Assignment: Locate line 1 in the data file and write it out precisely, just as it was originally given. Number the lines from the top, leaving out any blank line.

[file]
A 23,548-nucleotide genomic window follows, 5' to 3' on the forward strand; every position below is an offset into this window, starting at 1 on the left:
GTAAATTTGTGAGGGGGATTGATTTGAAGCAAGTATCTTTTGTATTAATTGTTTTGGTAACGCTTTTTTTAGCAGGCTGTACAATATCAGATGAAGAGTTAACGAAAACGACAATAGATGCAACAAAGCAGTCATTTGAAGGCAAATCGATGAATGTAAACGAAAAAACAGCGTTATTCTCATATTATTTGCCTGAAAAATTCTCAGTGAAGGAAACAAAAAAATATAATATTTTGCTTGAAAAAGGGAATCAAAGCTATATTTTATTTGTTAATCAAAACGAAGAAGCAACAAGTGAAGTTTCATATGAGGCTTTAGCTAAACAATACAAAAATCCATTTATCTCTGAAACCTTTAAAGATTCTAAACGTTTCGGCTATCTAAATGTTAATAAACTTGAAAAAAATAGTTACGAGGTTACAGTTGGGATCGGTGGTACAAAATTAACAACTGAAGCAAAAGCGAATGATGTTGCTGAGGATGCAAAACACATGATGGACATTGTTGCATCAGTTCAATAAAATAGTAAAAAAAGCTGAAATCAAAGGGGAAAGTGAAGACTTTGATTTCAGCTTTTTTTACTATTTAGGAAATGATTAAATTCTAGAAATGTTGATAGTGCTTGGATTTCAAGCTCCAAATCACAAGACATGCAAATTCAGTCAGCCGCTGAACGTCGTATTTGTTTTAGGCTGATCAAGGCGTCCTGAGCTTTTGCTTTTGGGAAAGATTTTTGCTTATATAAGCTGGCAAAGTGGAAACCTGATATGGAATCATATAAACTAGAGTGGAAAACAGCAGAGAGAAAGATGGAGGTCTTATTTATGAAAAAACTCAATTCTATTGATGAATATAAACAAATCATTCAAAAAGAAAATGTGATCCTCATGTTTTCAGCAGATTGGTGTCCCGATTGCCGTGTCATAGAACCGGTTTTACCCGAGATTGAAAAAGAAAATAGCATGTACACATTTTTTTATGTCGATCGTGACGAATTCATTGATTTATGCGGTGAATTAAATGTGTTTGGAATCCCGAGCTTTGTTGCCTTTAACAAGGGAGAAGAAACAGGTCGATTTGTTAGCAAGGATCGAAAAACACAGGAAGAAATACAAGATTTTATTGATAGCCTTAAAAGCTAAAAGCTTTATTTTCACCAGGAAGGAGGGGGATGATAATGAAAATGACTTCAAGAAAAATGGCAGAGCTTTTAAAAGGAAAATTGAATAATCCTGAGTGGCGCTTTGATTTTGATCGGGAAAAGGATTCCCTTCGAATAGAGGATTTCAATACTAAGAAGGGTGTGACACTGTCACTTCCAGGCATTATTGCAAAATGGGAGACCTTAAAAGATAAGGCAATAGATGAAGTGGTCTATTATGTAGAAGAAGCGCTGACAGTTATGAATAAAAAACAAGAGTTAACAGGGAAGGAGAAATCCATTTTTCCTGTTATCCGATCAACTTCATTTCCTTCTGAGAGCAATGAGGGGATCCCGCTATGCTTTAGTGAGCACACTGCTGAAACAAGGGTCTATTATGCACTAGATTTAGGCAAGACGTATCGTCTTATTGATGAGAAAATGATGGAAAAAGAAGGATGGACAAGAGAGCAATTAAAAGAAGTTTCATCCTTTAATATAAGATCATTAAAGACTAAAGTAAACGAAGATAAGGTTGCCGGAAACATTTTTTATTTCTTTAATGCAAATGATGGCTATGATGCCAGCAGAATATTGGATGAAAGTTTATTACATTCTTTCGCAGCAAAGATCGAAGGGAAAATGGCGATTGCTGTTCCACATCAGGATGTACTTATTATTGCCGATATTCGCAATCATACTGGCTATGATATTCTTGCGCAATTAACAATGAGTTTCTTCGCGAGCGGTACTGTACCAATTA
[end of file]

A 23,548-nucleotide genomic window follows, 5' to 3' on the forward strand; every position below is an offset into this window, starting at 1 on the left: